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Relative valuation is a widely spread approach among practitioners and is, broadly speaking, a double-check methodology, to back-test more sophisticated valuation techniques. Relative valuation relies on the main assumption that stock markets are on average efficient and fundamentals are correctly priced in.

The aim of this article is to examine the effectiveness and the accuracy of relative valuation through an empirical analysis.

The first paragraph highlights some of the main features about the most relevant multiples. It will explain briefly some empirical results about multiple valuation, pointing out the main stylized facts, in order to summarize decades of researches and empirical tests.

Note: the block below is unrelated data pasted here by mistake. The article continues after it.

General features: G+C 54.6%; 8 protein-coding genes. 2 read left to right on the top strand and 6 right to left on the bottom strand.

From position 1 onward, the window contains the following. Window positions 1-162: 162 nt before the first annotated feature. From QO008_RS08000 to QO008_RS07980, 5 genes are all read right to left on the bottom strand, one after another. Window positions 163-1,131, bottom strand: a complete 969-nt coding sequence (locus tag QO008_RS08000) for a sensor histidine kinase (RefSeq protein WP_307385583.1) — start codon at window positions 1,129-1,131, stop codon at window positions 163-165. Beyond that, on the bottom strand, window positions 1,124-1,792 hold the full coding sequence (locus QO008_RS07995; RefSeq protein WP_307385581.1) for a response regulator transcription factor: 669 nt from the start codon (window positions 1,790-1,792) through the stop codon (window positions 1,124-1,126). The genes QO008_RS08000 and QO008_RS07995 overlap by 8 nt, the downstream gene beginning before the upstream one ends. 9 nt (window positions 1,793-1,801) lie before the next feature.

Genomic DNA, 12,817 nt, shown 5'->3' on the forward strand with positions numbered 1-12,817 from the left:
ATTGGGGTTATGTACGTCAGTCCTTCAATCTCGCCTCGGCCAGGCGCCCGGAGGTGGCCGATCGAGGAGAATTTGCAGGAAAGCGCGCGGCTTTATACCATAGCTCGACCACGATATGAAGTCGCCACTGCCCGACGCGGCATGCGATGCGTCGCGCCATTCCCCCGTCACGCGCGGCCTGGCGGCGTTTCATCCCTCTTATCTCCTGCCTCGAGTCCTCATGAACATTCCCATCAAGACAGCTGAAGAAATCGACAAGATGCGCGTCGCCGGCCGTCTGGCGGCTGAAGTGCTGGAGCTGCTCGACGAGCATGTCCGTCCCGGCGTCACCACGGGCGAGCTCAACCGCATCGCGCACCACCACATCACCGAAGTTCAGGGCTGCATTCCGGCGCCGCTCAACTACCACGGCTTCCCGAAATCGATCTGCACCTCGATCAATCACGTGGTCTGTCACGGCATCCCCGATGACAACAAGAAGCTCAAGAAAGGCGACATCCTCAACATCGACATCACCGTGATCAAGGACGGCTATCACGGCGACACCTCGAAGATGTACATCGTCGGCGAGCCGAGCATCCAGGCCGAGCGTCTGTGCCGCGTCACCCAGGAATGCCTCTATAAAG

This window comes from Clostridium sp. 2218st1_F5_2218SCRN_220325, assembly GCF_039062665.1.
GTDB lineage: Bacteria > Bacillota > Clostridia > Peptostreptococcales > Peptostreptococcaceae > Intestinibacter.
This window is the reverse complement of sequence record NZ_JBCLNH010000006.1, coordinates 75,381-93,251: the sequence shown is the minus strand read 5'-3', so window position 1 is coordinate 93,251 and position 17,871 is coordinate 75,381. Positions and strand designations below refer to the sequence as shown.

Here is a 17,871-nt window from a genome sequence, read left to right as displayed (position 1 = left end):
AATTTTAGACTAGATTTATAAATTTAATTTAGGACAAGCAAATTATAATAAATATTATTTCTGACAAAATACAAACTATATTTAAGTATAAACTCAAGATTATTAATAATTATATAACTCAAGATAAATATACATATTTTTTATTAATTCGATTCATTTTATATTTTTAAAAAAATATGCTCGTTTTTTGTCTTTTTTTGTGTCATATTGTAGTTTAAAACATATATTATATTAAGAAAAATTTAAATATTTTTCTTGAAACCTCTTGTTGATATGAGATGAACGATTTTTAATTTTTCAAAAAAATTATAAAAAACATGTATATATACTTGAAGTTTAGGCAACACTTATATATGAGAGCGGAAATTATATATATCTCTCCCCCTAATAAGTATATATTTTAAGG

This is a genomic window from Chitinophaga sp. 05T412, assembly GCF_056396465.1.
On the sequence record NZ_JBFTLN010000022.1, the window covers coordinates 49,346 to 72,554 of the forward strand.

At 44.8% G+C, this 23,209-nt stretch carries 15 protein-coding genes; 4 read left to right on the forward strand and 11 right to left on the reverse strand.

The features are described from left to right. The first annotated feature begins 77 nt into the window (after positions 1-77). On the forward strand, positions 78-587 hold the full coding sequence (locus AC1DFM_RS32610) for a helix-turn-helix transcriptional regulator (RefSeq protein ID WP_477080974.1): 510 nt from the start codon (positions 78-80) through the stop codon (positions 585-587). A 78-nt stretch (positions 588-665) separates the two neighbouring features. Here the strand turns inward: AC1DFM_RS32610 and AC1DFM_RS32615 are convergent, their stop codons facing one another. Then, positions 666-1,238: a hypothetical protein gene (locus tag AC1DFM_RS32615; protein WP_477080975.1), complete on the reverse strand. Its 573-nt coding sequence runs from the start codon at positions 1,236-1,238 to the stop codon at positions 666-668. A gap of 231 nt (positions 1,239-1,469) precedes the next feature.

The second part of the article will instead address the core of the research, which is the analysis of the accuracy of relative valuation in the banking sector. In fact, a broad academic literature agrees on multiples’ accuracy, with notions and ideas which are widely shared among practitioners; however, as far as banking valuation is concerned, there are fewer clear ideas and an ad-hoc analysis is therefore required; moreover, among students and sometimes also among practitioners, there are some beliefs which appear to be wrong or at least questionable, when considering the empirical evidence. The main reference point for this analysis, especially for the section regarding valuation in the banking sector, is “Bank Valuation Using Multiples in US and Europe: An Historical Perspective” (2018, by M. Massari, C. Difonzo, G. Gianfrate and L. Zanetti).